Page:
Life is crazy like that, with its twists and turns. And cancer has no social, moral, or ethical boundaries. It doesn't care that you're still young. So very young. It doesn't care how vivacious you are. It doesn't give one single fuck about your plans, your dreams, your desire to make those around you happy for all the days of your life. It will cut you down without a second thought about the contributions you make to society, and it won't even give you the chance to kick its ass. It just silently goes to work killing you without you knowing it's even there, until it's just too late.
I'm mourning my friend, M, right now, and she's not even gone yet. I'm mourning the fact that I moved away and haven't seen her since then. I'm mulling over the fact that I once saw her every single day and we shared laughter and tears, gardening tools and meals...We took walks and drives, we pampered our wives and commiserated with each other about how our houses needed cleaning...
We bonded, like fast friends do. We weren't just neighbors, but very close, very dear friends. And she always made me laugh, and always knew just how to brighten up a day.
I think about the situation she has been dealt, and I'm pissed. It's just not fair! NOT FAIR!
She was always the one to say, "I need to go exercise, gotta keep healthy!" or "I'm eating this now because I read that it is good for our health."
Ever since I got the news on Wednesday, I've been doing some research. I wanted to know what it is that we're up against. We already know that aside from the large mass that was found, the CT scans and subsequent biopsies showed more in her lungs and even more in her liver. I know that this means we're looking at stage III, likely stage IV disease. The prognosis, at least as far as I can decipher from what I'm reading, is poor.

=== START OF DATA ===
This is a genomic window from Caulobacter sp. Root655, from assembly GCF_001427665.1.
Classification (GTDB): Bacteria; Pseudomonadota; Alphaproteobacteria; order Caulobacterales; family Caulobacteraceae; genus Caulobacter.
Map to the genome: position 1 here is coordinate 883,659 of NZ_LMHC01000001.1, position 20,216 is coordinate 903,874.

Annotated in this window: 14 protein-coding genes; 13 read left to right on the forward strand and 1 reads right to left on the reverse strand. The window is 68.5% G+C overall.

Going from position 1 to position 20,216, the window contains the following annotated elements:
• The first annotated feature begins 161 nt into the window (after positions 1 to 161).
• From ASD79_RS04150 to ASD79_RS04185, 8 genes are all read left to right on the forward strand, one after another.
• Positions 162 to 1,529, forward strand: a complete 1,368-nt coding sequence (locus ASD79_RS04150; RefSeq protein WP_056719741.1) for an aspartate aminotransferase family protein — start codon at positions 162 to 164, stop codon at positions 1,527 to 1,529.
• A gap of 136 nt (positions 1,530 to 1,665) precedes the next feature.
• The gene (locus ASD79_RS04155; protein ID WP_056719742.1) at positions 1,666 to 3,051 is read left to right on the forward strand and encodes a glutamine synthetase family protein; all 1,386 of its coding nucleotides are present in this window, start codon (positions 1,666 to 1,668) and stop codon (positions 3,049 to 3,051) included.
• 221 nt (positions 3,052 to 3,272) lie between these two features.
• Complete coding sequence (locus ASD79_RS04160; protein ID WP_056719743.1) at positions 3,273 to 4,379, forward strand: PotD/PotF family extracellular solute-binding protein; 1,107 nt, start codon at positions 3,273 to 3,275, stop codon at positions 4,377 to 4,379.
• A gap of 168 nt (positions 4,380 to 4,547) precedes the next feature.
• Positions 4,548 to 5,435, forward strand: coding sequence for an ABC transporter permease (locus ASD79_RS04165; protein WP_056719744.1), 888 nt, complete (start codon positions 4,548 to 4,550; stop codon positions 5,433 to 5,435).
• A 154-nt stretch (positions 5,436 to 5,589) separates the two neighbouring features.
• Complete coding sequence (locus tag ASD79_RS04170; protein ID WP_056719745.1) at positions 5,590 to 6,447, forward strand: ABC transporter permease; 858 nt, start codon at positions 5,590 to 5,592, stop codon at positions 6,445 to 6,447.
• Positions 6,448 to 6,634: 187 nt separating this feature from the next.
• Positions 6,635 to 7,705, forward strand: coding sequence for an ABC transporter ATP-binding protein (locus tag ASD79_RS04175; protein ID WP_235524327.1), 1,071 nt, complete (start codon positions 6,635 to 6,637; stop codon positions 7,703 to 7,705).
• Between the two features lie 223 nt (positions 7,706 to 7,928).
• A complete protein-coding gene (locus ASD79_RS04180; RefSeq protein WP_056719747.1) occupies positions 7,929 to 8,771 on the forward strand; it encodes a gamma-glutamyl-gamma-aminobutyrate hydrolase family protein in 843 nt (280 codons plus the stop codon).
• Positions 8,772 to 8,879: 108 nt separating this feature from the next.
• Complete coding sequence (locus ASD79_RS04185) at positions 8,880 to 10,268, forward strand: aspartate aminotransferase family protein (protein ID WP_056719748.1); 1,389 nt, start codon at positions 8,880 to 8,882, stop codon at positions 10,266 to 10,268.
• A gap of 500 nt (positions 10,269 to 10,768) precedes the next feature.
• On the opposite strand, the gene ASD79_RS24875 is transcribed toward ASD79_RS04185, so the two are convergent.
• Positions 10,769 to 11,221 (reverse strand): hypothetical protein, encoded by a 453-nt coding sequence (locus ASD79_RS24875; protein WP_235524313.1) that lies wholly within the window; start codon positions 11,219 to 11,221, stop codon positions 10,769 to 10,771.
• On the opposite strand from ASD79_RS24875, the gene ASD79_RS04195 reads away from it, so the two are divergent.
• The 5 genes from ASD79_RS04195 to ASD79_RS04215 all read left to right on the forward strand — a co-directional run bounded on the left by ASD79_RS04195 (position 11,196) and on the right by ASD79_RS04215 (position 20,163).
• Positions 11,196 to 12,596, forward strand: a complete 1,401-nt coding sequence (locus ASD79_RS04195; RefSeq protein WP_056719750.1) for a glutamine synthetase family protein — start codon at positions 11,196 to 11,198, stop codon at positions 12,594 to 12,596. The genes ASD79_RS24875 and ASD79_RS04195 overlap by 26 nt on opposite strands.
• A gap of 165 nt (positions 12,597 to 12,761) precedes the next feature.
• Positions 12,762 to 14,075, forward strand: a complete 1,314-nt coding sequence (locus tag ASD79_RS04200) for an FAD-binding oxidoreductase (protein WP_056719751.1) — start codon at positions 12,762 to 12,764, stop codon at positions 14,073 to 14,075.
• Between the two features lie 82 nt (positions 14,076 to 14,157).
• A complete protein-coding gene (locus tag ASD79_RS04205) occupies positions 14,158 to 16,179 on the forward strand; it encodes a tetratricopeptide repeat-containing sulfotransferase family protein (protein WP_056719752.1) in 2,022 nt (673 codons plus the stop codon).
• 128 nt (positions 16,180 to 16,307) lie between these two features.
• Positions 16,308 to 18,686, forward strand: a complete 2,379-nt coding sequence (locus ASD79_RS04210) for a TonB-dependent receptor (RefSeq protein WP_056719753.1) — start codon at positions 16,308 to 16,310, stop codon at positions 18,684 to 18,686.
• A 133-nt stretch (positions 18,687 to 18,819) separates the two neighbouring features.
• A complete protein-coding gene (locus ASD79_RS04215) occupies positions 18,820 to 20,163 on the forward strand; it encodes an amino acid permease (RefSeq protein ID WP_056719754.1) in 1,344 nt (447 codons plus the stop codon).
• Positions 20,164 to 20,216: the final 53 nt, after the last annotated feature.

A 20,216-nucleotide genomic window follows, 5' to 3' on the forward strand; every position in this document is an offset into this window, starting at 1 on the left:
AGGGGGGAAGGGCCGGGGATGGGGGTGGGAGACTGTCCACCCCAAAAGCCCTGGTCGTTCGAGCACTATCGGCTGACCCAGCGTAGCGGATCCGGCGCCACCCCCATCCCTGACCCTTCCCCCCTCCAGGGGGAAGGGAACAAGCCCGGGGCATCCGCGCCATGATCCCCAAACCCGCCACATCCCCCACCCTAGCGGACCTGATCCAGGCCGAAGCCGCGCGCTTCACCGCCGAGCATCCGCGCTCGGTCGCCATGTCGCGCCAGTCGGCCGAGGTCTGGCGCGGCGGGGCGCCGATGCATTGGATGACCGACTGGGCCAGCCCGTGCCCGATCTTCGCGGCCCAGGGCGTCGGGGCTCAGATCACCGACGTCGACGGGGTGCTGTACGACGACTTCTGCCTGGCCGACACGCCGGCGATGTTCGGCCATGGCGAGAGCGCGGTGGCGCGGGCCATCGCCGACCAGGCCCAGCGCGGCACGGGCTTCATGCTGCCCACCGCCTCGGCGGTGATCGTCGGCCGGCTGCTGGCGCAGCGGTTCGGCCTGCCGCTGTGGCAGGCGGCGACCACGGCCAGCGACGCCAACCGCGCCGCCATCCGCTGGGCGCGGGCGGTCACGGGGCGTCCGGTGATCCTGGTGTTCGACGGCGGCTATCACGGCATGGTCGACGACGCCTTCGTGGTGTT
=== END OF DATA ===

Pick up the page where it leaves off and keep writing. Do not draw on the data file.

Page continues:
"Surgical excision remains the cornerstone of therapy. There are no long-term survivors of stage II or III disease; therefore, early diagnosis and treatment remain crucial."
"Five-year survival for all patients with this melanoma is only 3 to 22%."
I'm frightened for my friend, M. I'm frightened for her wife, P. I'm saddened that this is happening to them, the sweet, caring, loving, nurturing people who spent every birthday, holiday, and random celebration with The Wifester and I. The ones who took care of our pets and plants and who left "Congratulations" balloons in our living room for us to come home to after we flew to Canada to get married. And the ones who were there for us through our difficult times, too. When we told them of my diagnosis with my eye disease, it was M who cried and asked me, "Are you going to be left in darkness?"
And now it is me, crying for her, but the darkness she is facing is so much bigger than my loss of sight. I don't know how to support her through this. I don't know how to support P through this. If we still lived next door, I'd pop over and do laundry, cook some meals, wash some floors...
But I'm in Ohio, now, and they're still back in Tennessee. I want to go see my friend, and hold her tight. I want to tell her that it will all be okay and that she is strong enough to fight this thing. I truly hope that she is. But I'm frightened, as I know she is. As I know her wife is.
How do you support someone who is probably dying, much sooner than ever anticipated? How do you support her wife of 20 years?
I can't imagine. And I'm so flipping pissed off that of all the people in this world, this had to happen to them.
It's not right. It's not fair.
Fuck you, cancer!